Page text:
Art and Technology in the Twentieth Century


Art and Technology in the Twentieth Century

Technology is the collective term for many human activities and the resultant products that result. Technological change is a constantly evolving field of scientific study with new technologies being developed all the time. The world of technology is constantly growing and changing, always looking towards new and better ways to accomplish tasks, products, and process.

With the growth of scientific thinking and its application to a wide variety of disciplines, technologists were able to use the expanding knowledge of the field to improve upon previously existing systems. Technological systems are anything that is computerized and capable of being operated by human beings. It can be used to refer to things like computer software, the Internet, electrical equipment, cellular phones, watches, and more. This is just the tip of the iceberg when discussing the world of technology. Technological change is arguably one of the greatest forces shaping the present and future human condition.

In the years immediately following the First World War, Sir Richard Schatzberg developed his thinker’s premise of technological determinism. According to Schatzberg, there was no way to avoid technological change. It was inevitable. The First World War had caused a paradigm shift in European thinking, leaving the aristocracy and classical liberal thinkers of the previous century with a sense of discomfort and helplessness. It was then that they decided to embrace a philosophy of science as a mediator between themselves and the changing world, between them and the future.

In the years that followed, philosophers like Leo Tolstoy put forth their own unique synthesis of cultural approaches to science and technology. Both philosophers took a technological perspective and both postulated a dynamic, evolutionary, metaphysical realm of reason. By contrast, however, Schatzberg made great efforts to distinguish his technological philosophy from the more materialistic Schlemmerzinian philosophies of the day. According to Schatzberg, technology was essentially a historical phenomenon. It was only through the historical development of mankind, that the concept of “the natural” had been rendered irrelevant through technological innovations.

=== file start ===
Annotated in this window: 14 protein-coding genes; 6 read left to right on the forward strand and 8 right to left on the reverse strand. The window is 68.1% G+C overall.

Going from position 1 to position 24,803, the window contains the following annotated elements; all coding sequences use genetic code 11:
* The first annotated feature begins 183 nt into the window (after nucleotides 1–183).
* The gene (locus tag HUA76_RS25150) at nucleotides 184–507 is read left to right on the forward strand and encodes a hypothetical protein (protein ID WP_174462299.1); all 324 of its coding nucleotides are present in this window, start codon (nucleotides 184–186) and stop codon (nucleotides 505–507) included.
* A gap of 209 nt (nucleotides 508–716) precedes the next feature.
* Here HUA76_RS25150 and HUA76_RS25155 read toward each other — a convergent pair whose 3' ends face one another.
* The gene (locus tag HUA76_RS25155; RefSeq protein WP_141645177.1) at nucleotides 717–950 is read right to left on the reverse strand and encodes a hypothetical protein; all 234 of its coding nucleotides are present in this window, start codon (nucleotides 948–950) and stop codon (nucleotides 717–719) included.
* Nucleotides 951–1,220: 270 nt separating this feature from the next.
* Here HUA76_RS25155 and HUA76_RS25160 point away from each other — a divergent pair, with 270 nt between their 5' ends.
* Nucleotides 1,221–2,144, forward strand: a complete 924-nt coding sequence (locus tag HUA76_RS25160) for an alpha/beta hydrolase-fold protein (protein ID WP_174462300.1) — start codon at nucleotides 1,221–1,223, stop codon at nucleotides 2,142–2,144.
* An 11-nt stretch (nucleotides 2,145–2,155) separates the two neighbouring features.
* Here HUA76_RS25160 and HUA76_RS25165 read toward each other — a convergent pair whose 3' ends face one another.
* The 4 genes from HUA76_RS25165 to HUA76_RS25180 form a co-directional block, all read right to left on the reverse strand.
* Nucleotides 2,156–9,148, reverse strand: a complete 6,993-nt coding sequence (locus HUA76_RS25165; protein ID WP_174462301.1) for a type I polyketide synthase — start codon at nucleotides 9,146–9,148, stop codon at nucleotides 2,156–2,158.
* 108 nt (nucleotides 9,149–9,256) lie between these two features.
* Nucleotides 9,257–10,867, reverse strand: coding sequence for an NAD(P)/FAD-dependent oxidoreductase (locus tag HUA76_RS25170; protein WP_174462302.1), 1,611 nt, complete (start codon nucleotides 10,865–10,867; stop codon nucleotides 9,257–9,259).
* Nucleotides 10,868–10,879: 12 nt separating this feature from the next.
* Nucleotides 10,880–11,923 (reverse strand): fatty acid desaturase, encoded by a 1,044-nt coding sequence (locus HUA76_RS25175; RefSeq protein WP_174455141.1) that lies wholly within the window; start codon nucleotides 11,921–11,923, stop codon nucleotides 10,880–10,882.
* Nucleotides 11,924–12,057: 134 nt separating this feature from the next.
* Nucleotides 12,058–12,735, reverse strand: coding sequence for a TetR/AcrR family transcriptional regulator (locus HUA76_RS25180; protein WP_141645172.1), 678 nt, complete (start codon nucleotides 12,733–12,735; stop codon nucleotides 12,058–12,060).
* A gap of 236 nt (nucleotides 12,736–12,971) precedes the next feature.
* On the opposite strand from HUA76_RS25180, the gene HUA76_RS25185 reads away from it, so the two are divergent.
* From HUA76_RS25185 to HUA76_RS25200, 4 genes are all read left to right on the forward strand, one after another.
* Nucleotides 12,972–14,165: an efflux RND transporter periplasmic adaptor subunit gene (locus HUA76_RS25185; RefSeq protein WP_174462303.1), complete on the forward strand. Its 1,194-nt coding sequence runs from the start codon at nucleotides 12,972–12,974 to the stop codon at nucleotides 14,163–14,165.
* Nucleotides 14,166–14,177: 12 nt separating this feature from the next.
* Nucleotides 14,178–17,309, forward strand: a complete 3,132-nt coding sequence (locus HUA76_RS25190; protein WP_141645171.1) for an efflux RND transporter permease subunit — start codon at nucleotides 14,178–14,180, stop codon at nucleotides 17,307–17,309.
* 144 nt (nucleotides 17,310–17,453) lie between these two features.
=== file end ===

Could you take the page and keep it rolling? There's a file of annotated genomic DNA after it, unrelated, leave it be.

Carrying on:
In the twentieth century, however, there began to be a movement away from the naturalist perspective of the past and toward a more subjective, interpretive, and emotional response to technology. A development in philosophy which arose out of this new direction was the idea of a separation between science and art. While the former attempted to describe phenomena in terms of natural law, the latter looked to technology for its interpretation. For artists in particular, these ideas fostered a more individual creative outlet for expressing themselves through art and science.

The history of twentieth century science and technology has, thus, presented many challenges to those whose ideas about what technology can and cannot do. A thinker like Leo Tolstoy, who saw himself as a romantic realist, could not help but look to the scientific method as an avenue for an unbiased appraisal of all things. By extension, this included the definition of reality itself. In his work, specifically when he was writing about art, he repeatedly expressed the importance of an objective view point through the use of language that is not science based, as science is often prone to describe events or phenomena in a distinctly scientific manner. This, after all, is a fundamental point of distinction between art and science, and one that cannot be negated by a simple appeal to common sense.